Butterflies of love

The other day a friend asked me if I was still volunteering at the hospice. I told her I was.

That must be so hard, she said. Actually, I get that comment a lot. It must be so hard.

I didn’t quite know what to say. My immediate reaction was to say that it wasn’t hard. But I couldn’t explain why.

I think people assume it’s hard to spend time in a hospice because— well, because it’s full of dying people. And if there’s one thing our culture of perpetual youth and beauty shuns, it’s death and dying. We’re terrified it might happen to us one day. (News Flash…!)

Is it hard to see people riddled with cancer, wracked with pain, struggling to breathe? Is it hard to come in one day and discover that a person you’ve spent time getting to know is gone? Is it hard to see family members struggling with grief? Hard for who? For me?

I would say this: that on the contrary, spending time in the hospice inspires me. Every time I’m there, I see people who have the courage to smile in the face of their pain. I see how the smallest thing—a touch, a smile, a cup of tea—can lift a soul up. I see how fleeting our lives are. I am witness to how precious—and how sustaining—the bonds of family, friendship and love can be, if we let them.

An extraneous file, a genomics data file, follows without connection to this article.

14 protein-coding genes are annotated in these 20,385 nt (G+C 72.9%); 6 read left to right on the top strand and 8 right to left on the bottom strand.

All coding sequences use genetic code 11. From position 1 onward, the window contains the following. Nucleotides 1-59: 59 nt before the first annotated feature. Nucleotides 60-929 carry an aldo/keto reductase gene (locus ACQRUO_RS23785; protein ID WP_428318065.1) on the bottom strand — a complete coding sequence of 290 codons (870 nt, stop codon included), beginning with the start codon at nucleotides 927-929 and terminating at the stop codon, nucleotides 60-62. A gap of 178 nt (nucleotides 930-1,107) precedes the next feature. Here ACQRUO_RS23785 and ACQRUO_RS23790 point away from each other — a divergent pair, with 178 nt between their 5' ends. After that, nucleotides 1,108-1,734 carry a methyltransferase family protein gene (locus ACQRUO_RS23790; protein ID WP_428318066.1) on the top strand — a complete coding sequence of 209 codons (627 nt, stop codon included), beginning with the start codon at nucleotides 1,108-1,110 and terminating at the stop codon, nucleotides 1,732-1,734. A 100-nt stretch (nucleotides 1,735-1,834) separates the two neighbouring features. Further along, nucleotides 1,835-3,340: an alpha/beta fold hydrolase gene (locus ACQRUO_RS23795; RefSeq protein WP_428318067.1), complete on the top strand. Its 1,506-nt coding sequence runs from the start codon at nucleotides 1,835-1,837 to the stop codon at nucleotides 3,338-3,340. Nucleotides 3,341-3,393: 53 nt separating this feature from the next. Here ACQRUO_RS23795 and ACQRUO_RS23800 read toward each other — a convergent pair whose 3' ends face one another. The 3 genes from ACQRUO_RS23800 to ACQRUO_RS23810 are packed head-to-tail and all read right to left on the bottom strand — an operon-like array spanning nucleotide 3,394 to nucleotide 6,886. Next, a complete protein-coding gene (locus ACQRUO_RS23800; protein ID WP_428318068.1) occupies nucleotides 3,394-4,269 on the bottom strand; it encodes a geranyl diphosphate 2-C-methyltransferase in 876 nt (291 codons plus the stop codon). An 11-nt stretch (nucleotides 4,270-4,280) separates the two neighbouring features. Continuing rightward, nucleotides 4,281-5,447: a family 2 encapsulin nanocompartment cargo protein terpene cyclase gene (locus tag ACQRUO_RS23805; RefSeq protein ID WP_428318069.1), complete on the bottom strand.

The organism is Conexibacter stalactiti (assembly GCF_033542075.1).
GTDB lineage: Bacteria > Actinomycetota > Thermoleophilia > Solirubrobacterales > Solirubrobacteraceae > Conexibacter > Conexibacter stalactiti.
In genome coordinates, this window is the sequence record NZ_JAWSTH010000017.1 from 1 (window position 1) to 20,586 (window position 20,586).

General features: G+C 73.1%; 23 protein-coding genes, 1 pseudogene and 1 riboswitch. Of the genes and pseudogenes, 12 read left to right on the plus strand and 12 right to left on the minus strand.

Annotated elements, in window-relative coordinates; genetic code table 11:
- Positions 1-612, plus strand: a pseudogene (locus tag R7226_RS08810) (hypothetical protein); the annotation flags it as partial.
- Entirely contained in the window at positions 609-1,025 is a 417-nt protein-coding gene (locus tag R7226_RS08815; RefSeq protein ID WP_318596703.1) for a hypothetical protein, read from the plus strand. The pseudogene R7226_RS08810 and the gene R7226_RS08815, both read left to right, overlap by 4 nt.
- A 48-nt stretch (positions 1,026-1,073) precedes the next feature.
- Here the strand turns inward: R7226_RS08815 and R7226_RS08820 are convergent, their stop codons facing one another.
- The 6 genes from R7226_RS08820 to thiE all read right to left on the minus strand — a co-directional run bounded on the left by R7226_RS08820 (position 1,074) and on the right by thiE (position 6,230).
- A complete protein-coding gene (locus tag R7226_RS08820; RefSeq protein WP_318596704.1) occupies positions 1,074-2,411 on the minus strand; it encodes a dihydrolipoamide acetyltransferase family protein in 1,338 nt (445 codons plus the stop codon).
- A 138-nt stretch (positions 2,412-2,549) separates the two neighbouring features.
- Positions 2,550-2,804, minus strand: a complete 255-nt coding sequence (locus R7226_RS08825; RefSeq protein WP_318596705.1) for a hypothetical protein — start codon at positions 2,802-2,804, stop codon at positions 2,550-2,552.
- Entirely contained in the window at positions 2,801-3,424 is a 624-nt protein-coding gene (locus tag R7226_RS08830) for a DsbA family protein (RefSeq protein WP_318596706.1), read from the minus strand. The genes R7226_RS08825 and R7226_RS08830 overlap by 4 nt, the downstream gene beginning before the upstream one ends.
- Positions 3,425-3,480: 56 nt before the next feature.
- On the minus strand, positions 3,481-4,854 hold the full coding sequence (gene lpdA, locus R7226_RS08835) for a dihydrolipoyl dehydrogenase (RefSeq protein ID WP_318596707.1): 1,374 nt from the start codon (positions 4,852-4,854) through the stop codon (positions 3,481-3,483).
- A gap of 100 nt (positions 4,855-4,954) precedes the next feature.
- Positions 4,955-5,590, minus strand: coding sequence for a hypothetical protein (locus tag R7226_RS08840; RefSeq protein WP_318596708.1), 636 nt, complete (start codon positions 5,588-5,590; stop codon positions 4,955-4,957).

So no, it’s not hard for me to be in the presence of death. It’s beautiful and sad and joyful and tragic and painful and sometimes even hilarious. It reminds me that later is meaningless. If I love someone, I need to tell them now. If there’s something I must do, now’s the time.

And when a body goes, I send some butterflies of love up in its wake, grateful that I had a chance to touch and smile and share a few precious moments with that unique manifestation of being. I feel blessed.

5 thoughts on “Butterflies of love

  1. Our oldest son died November 18th after a long, very long, and painful battle against a cancer that had spread and taken over his body. I think this loss has brought his siblings closer together, and we, his parents, have become closer to each other as well.

    • Oh Susan, I’m so sorry you lost your son. My family also came closer as my father died over the course of a year with pancreatic cancer. Reminds you that all we really have is each other. Big hugs. Love, Mary

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